Abel

cast: Christopher Ruíz-Esparza, Karina Gidi, and José María Yazpik

director: Diego Luna

87 minutes (15) 2010
widescreen ratio 1.78:1
Network DVD Region 2

RATING: 5/10
review by Tony Hill

Abel

This is an intriguing but somewhat enigmatic Mexican offering from the director of acclaimed Y Tu Mamá También (2001). If this movie were a book it would be a novella of about 135 pages and not a full-blown novel; so if you are looking for an action-packed page-turner, then this film will not be for you. What it does do, though, is to give an insight into the lives of a semi-rural Mexican family struggling to make ends meet with an absent breadwinner father – and how this existence affects our hero, nine-year-old Abel (Christopher Ruíz-Esparza).

We first meet Abel when he is being collected from hospital where he has been treated for some form of mental breakdown rendering him completely silent. He goes home, where his mother Cecilia (Karina Gidi) tries, without much success, to get him to integrate into family life with his older sister Selene (Geraldine Alejandra) and younger brother Paúl (Gerardo Ruíz-Esparza, real-life brother of Christopher), but Abel would rather watch TV – day and night. However, one day he discovers a batch of family photos which include the missing father who is purportedly away in the USA earning his fortune.

From that moment on Abel is transformed. He takes on the role of the father, in every way. More than that – he believes he is the father. He bosses the family (‘son’ and daughter) about and takes to sharing his mother’s bed – to him his wife’s bed. He is a completely new character – the complete opposite of the silent, moody Abel newly arrived from hospital.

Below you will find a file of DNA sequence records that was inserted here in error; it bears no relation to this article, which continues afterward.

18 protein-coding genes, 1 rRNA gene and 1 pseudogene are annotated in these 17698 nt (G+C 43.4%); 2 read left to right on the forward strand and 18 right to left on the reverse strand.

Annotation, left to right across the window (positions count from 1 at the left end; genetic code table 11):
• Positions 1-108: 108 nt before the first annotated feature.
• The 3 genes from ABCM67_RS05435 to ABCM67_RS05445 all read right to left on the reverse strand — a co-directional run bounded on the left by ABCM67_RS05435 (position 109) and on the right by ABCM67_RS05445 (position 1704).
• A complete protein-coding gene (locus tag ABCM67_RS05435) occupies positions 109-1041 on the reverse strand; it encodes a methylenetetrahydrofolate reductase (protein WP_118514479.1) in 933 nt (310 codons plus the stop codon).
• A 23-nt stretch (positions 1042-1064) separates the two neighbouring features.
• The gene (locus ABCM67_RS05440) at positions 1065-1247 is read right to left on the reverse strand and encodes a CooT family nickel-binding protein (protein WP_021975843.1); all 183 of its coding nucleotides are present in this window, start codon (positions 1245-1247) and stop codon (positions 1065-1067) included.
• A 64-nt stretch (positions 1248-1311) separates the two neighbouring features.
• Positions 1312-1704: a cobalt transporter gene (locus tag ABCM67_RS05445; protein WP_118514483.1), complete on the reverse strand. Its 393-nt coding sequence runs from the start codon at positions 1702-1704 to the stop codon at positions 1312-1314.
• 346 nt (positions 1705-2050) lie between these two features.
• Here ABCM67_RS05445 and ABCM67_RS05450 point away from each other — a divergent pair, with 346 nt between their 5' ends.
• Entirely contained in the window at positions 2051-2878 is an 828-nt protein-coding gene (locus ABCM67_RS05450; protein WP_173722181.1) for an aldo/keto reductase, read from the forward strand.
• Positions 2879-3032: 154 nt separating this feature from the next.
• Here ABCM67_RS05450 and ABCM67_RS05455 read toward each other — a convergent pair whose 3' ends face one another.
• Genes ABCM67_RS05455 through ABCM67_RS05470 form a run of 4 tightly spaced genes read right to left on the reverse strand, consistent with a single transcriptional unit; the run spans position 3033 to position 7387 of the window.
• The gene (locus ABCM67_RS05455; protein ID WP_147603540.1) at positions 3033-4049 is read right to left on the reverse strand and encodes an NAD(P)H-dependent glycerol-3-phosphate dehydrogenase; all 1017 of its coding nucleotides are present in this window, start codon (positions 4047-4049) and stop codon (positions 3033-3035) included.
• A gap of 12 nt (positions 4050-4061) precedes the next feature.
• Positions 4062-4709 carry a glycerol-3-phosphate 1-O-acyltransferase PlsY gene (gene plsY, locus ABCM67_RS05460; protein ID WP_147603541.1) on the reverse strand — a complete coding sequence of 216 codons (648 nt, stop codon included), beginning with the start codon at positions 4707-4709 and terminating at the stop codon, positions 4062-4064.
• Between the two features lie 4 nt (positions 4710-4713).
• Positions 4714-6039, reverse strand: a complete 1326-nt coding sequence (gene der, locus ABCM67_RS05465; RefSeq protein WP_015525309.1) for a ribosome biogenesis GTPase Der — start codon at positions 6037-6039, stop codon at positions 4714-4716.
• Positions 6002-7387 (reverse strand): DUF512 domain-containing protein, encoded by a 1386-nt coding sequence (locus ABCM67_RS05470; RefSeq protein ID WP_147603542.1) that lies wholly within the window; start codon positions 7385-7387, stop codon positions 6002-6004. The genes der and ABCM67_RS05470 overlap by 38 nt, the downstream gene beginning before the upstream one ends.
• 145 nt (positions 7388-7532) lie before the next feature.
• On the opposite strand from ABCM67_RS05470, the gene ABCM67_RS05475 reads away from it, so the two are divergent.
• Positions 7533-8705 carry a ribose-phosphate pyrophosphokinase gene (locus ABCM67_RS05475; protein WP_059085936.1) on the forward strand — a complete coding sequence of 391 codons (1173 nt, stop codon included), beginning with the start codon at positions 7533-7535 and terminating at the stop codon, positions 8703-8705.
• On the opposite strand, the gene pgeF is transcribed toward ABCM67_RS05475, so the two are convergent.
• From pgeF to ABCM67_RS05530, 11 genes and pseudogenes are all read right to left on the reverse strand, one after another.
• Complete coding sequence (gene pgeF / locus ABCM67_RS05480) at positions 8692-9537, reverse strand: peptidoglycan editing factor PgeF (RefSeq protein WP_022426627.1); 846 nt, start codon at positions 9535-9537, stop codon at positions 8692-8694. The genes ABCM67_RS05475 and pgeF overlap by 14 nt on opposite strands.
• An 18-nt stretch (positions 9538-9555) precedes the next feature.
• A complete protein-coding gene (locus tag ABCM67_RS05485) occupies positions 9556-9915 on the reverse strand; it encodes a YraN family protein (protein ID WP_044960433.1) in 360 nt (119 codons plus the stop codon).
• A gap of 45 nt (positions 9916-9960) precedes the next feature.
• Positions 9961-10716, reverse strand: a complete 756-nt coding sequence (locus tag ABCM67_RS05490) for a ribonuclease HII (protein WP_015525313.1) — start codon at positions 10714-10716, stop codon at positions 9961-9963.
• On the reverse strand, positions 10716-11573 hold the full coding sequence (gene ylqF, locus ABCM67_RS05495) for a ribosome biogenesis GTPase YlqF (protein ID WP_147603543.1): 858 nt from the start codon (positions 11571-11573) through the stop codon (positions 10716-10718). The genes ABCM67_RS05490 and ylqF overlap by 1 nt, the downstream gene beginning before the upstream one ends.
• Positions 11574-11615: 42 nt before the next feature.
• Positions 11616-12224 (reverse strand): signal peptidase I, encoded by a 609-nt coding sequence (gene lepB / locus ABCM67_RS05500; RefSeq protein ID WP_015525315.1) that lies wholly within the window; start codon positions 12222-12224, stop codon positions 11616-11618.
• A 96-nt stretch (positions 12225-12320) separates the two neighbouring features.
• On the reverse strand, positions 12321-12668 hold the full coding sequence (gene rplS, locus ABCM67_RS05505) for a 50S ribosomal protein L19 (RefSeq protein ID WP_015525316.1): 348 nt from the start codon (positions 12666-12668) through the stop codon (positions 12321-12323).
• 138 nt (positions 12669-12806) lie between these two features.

However, this relatively happy but somewhat bizarre arrangement is disrupted by the return of the missing father Anselmo (José María Yazpik). The movie then explores how Abel and the family deal with this situation. We wish Abel well but are apprehensive about his future. Although only a slight piece, Abel the film holds the attention and the acting of the whole family convinces you that the strange situation is truly real rather than an allegorical rendering of the quite common ‘broken fatherless family’ story we have seen many times before. The Mexican setting adds a further dimension of interest to the whole movie.

I don’t think I could tell you to rush out at the first opportunity to see this film but, if you do watch it, you will be drawn step-by-step into the strange world of Abel and the problems of his and Mexican domestic life. As an afterthought, perhaps this movie should have been called Y Tu Papá También.